Entries in Miners (8)


Miners' Strike Threatens South African Economy

iStockphoto/Thinkstock(JOHANNESBURG) -- The price of the precious metal platinum is up 20 percent in the past month and is expected to rise even more now that the world's largest platinum producer suspended operations at a mine in South Africa. It comes after a tense standoff Wednesday between police and thousands of workers on strike demanding better pay.  

The Anglo American Platinum mine is near another major platinum mine -- the Lonmin Marikana mine -- where 34 people died when police shot at a crowd of armed protestors in August.  It's being called the "Marikana Massacre" in South Africa, and since then labor unrest has spread and now threatens the country's gold industry.  

Police used tear gas Wednesday to disperse a crowd of striking miners at a Gold Fields mine west of Johannesburg.  Workers there are now demanding the same pay increase as the striking platinum miners.  Gold Fields is the world's fourth-largest gold producer.

Copyright 2012 ABC News Radio


Rescued Miners Visit Israel

Photo Courtesy - RODRIGO ARANGUA/AFP/Getty Images(JERUSALEM) -- It's being called a pilgrimmage of thanks as Israel is treating 25 of the 33 rescued Chilean miners to an all-expenses-paid 8-day tour of the Holy Land. The group arrived Wednesday night.
The 25 Chilean miners accompanied by their wives came off the plane singing with excitement. At their reception ceremony, miner Jose Henrequez said they considered it a blessing to come to the place of the God they prayed to when they were trapped in the mine and give thanks. 

Highlights of the miners' tour will include Jesus' birthplace in Bethlehem, the stations of the cross on Jerusalem's Via Dolorosa, and the church where Jesus is believed to have been resurrected.  Several miners have also decided to be baptised near the Sea of Galilee.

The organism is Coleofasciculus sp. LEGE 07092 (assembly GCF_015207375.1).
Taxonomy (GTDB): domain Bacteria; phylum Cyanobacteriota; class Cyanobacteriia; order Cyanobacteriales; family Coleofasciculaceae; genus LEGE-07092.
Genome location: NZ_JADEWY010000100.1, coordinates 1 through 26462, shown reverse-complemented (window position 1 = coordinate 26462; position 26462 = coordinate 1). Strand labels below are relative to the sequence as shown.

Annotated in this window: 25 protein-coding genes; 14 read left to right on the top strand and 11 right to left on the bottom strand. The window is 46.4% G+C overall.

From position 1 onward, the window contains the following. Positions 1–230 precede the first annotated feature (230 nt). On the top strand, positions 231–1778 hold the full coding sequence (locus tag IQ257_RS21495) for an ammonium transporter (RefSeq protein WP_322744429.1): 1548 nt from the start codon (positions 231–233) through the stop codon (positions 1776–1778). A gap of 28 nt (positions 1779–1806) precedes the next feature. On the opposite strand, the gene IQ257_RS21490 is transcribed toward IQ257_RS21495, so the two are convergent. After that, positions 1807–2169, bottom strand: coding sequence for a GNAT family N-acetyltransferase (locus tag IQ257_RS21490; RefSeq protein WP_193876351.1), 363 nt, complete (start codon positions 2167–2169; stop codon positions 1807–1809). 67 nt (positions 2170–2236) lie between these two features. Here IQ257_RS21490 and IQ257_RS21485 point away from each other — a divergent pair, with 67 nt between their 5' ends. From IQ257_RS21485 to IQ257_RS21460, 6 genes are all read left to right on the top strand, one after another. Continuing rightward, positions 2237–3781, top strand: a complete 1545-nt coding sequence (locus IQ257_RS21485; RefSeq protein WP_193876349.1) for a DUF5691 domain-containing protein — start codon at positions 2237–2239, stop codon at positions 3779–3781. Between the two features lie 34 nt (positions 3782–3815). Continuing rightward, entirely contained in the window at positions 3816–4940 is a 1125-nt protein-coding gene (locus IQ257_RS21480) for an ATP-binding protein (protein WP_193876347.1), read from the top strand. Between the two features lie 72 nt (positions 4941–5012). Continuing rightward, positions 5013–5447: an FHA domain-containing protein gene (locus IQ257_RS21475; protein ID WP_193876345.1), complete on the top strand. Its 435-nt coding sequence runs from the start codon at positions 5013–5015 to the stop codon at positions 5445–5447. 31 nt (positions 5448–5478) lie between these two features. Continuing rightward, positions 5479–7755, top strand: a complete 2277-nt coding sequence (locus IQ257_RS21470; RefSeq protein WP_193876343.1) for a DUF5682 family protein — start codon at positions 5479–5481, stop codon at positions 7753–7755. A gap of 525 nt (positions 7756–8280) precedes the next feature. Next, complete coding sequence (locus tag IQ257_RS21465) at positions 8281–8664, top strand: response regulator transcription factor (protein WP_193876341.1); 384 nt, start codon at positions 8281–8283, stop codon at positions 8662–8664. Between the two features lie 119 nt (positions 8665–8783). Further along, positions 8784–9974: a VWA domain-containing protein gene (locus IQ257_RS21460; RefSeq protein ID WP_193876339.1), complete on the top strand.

Copyright 2011 ABC News Radio


New Zealand Mourns for Miners Killed in Blast

Photo Courtesy - Martin Hunter/Getty Images(GREYMOUTH, New Zealand) -- New Zealand is holding a day of mourning Thursday for the 29 miners killed in an explosion last week.

Around the country, flags hung at half-staff, churchgoers gathered at special services and lawmakers broke into a solemn hymn in parliament.

For those like Neville Rockhouse, the father of one of the missing miners, it's tough.

"It's a bad time," he says.  "And it's going to be pretty rough for a while but the families, they stick together, they come through.  And we'll come through."

New Zealand Prime Minister John Key has promised some answers, saying, "The government is absolutely committed to running a commission of inquiry that will leave no stone unturned to insure that they get the answers to why their men are not coming home."

Recovery teams say it could take some time to get all the bodies out, given the high levels of explosive gases still present in the tunnels.

All 29 miners were believed to be dead after a second explosion rocked the Pike River Coal Mine on Wednesday.  The initial blast occurred last Friday.

Copyright 2010 ABC News Radio


All 29 Miners Believed Dead After 2nd Blast Rocks New Zealand Mine

Photo Courtesy - ABC News(ATARAU, New Zealand) -- All 29 men trapped in a New Zealand coal mine are believed to be dead after a second explosion rocked the mine on Wednesday.